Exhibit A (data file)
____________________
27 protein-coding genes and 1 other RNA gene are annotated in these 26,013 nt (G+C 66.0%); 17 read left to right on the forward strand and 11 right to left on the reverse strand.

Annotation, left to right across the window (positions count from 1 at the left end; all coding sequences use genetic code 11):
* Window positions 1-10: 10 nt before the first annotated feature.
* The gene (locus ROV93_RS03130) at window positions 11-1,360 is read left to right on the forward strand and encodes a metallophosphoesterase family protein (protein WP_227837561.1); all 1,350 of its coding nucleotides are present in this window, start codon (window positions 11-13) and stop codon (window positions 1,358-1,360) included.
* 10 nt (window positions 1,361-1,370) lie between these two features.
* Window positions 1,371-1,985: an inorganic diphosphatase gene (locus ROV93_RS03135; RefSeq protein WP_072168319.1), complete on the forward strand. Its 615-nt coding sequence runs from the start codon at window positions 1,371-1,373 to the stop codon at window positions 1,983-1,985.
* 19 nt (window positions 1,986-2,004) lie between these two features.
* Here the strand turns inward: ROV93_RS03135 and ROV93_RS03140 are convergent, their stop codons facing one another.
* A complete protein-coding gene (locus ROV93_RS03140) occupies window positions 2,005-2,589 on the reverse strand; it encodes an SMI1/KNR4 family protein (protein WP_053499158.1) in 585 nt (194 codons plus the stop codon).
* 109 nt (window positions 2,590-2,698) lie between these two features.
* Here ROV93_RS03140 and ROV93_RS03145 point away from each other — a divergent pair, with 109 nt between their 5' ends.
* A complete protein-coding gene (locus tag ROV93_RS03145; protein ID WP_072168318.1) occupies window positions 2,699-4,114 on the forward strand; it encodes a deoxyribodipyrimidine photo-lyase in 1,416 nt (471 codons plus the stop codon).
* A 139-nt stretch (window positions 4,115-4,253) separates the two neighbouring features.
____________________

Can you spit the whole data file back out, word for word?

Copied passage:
27 protein-coding genes and 1 other RNA gene are annotated in these 26,013 nt (G+C 66.0%); 17 read left to right on the forward strand and 11 right to left on the reverse strand.

Annotation, left to right across the window (positions count from 1 at the left end; all coding sequences use genetic code 11):
* Window positions 1-10: 10 nt before the first annotated feature.
* The gene (locus ROV93_RS03130) at window positions 11-1,360 is read left to right on the forward strand and encodes a metallophosphoesterase family protein (protein WP_227837561.1); all 1,350 of its coding nucleotides are present in this window, start codon (window positions 11-13) and stop codon (window positions 1,358-1,360) included.
* 10 nt (window positions 1,361-1,370) lie between these two features.
* Window positions 1,371-1,985: an inorganic diphosphatase gene (locus ROV93_RS03135; RefSeq protein WP_072168319.1), complete on the forward strand. Its 615-nt coding sequence runs from the start codon at window positions 1,371-1,373 to the stop codon at window positions 1,983-1,985.
* 19 nt (window positions 1,986-2,004) lie between these two features.
* Here the strand turns inward: ROV93_RS03135 and ROV93_RS03140 are convergent, their stop codons facing one another.
* A complete protein-coding gene (locus ROV93_RS03140) occupies window positions 2,005-2,589 on the reverse strand; it encodes an SMI1/KNR4 family protein (protein WP_053499158.1) in 585 nt (194 codons plus the stop codon).
* 109 nt (window positions 2,590-2,698) lie between these two features.
* Here ROV93_RS03140 and ROV93_RS03145 point away from each other — a divergent pair, with 109 nt between their 5' ends.
* A complete protein-coding gene (locus tag ROV93_RS03145; protein ID WP_072168318.1) occupies window positions 2,699-4,114 on the forward strand; it encodes a deoxyribodipyrimidine photo-lyase in 1,416 nt (471 codons plus the stop codon).
* A 139-nt stretch (window positions 4,115-4,253) separates the two neighbouring features.